[Social Media]: The Intersection Of Money, Policy, And Hate

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  • ShadowfireShadowfire Vermont, in the middle of nowhereRegistered User regular
    spool32 wrote: »
    Mortious wrote: »
    spool32 wrote: »
    Shadowfire wrote: »
    spool32 wrote: »
    Orca wrote: »
    Yeah. Embedded firmware engineer here and if I could I would rip bluetooth out of my car, I will never buy a smart lock or smart home (MAYBE I'll get smart parts if they're fully wired and air-gapped), and fuck bluetooth laundry machines as convenient as they are.

    :):)

    Enthusiast here, angry that I can't install a smartlock on my apartment door and wishing I could voice control the windowblinds without spending so much.

    We bought Hue lights for a bunch of our rooms because it was easier and cheaper than having an electrician wire outlets to the switches directly. Yelling at Alexa/Google to turn the lights on and off is novel the first few times, but I bought Hue switches for every room within a week of putting the lights in. It gets old real fucking fast.

    Also fuck smartlocks.

    Smartlocks are the way and the light. Easily the most convenient and useful smart home device on the market! Anybody who is gonna go to the trouble to hack your smartlock is already sufficiently motivated to get in by other means. :)


    If I could tie my hue lights to a twitch stream I'd do it in an instant.

    I've watched way to many LockpickingLawyer videos where he opens up a smart lock with like a lego minifig to trust those things.

    From the outside it’s just a deadbolt! Besides, I can’t hear you over the sound of my front door unlocking automatically while I walk up to it with my arms full of groceries. :)

    Yeah, it unlocks, but you still have to turn the knob. You're saving yourself almost no time here.

    Like, I don't think locks keep people out. Not on homes at least. But they do prove someone broke in. So I'd rather someone kick the door open (and probably run away scared from our pitbull wanting to lick them) than use smart bullshit to open it from a distance.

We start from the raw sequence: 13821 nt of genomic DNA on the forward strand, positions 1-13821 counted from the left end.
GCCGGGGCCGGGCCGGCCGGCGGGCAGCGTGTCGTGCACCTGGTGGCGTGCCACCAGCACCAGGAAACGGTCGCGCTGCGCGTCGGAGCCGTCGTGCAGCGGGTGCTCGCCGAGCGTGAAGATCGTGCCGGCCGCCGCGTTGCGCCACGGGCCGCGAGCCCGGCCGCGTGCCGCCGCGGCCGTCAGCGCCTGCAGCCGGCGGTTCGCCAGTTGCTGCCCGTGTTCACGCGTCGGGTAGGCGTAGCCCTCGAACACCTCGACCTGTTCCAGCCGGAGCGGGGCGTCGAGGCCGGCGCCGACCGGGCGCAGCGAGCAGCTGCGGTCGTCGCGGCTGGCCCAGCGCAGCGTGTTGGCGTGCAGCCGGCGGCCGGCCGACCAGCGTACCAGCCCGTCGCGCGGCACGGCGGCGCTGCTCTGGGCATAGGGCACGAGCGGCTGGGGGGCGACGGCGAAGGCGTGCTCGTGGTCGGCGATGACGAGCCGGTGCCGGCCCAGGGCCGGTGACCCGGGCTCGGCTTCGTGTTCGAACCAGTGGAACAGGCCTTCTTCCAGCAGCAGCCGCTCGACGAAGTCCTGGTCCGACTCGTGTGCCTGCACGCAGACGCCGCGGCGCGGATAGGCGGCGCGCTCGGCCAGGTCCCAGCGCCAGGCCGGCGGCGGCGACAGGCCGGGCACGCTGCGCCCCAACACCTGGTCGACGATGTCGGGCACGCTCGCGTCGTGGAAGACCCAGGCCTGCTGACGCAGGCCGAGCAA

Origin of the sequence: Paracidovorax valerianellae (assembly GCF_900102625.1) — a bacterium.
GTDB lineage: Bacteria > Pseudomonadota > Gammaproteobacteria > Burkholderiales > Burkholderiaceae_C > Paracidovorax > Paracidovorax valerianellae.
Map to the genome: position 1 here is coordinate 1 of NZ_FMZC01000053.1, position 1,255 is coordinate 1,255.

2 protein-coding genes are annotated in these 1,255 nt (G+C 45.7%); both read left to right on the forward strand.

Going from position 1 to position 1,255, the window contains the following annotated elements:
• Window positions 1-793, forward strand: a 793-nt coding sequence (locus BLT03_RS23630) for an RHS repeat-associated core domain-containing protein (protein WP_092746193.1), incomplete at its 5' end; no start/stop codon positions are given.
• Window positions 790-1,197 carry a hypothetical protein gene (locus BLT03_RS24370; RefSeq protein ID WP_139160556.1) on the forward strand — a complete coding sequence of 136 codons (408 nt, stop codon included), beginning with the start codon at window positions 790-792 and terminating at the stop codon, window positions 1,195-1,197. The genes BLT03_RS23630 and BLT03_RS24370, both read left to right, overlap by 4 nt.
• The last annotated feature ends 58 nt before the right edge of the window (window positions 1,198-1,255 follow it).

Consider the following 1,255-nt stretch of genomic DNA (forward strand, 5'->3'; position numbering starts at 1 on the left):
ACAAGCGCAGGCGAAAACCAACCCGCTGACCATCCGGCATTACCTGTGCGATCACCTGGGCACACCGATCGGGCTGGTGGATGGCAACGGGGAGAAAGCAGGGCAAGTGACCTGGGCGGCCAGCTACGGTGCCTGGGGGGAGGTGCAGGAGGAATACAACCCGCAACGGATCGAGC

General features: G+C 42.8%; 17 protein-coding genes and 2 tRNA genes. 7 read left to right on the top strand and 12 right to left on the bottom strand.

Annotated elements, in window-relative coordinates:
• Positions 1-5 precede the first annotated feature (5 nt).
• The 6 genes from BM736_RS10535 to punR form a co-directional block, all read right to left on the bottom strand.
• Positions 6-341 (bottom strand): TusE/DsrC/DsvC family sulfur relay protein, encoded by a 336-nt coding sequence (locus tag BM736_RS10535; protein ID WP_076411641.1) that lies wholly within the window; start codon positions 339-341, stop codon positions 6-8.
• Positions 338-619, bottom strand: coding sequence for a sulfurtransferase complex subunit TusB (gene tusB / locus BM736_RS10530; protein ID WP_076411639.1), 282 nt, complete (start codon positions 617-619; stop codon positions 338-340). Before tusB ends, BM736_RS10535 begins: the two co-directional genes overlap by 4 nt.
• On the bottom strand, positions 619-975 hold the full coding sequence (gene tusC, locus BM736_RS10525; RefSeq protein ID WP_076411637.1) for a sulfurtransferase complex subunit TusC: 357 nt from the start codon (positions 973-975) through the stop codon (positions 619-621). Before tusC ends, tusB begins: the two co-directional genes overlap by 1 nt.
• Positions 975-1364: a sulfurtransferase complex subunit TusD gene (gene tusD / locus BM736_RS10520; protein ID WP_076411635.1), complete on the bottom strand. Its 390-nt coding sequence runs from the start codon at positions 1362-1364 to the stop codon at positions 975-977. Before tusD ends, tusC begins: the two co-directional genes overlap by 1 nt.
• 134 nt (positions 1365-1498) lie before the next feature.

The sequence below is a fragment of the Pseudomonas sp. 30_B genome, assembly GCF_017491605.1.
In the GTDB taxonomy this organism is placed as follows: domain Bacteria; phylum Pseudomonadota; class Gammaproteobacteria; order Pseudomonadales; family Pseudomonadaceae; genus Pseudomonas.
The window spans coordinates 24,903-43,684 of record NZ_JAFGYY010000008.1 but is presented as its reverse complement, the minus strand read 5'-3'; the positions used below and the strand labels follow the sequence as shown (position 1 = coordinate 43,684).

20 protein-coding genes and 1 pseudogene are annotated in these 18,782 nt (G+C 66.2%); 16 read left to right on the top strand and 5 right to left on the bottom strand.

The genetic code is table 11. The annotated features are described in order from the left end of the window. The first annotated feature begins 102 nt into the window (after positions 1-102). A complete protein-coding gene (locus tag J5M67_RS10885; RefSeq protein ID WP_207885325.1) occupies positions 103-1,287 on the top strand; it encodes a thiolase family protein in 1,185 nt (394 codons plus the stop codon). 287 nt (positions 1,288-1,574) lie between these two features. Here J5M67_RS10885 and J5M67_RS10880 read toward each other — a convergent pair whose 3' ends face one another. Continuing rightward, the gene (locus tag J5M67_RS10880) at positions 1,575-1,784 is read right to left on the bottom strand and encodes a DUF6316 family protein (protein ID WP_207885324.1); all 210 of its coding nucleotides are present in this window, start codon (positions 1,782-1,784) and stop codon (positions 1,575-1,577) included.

Also IoT is a tire fire in general.

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  • RedTideRedTide Registered User regular
    Shadowfire wrote: »
    spool32 wrote: »
    Mortious wrote: »
    spool32 wrote: »
    Shadowfire wrote: »
    spool32 wrote: »
    Orca wrote: »
    Yeah. Embedded firmware engineer here and if I could I would rip bluetooth out of my car, I will never buy a smart lock or smart home (MAYBE I'll get smart parts if they're fully wired and air-gapped), and fuck bluetooth laundry machines as convenient as they are.

    :):)

    Enthusiast here, angry that I can't install a smartlock on my apartment door and wishing I could voice control the windowblinds without spending so much.

    We bought Hue lights for a bunch of our rooms because it was easier and cheaper than having an electrician wire outlets to the switches directly. Yelling at Alexa/Google to turn the lights on and off is novel the first few times, but I bought Hue switches for every room within a week of putting the lights in. It gets old real fucking fast.

    Also fuck smartlocks.

    Smartlocks are the way and the light. Easily the most convenient and useful smart home device on the market! Anybody who is gonna go to the trouble to hack your smartlock is already sufficiently motivated to get in by other means. :)


    If I could tie my hue lights to a twitch stream I'd do it in an instant.

    I've watched way to many LockpickingLawyer videos where he opens up a smart lock with like a lego minifig to trust those things.

    From the outside it’s just a deadbolt! Besides, I can’t hear you over the sound of my front door unlocking automatically while I walk up to it with my arms full of groceries. :)

    Yeah, it unlocks, but you still have to turn the knob. You're saving yourself almost no time here.

    Like, I don't think locks keep people out. Not on homes at least. But they do prove someone broke in. So I'd rather someone kick the door open (and probably run away scared from our pitbull wanting to lick them) than use smart bullshit to open it from a distance.

    Also IoT is a tire fire in general.

    In a rural area, locks are pointless because they can be defeated cheaply.

    But in any place where your nextdoor neighbors domicile is something you can hit by tossing a rock having a deadbolt that can't be defeated by gently breaking a little glass and reaching inside is a fairly decent security measure.

    Because forcing that door is going to be relatively easy but it is going to be loud and that alone might deter someone from fucking around.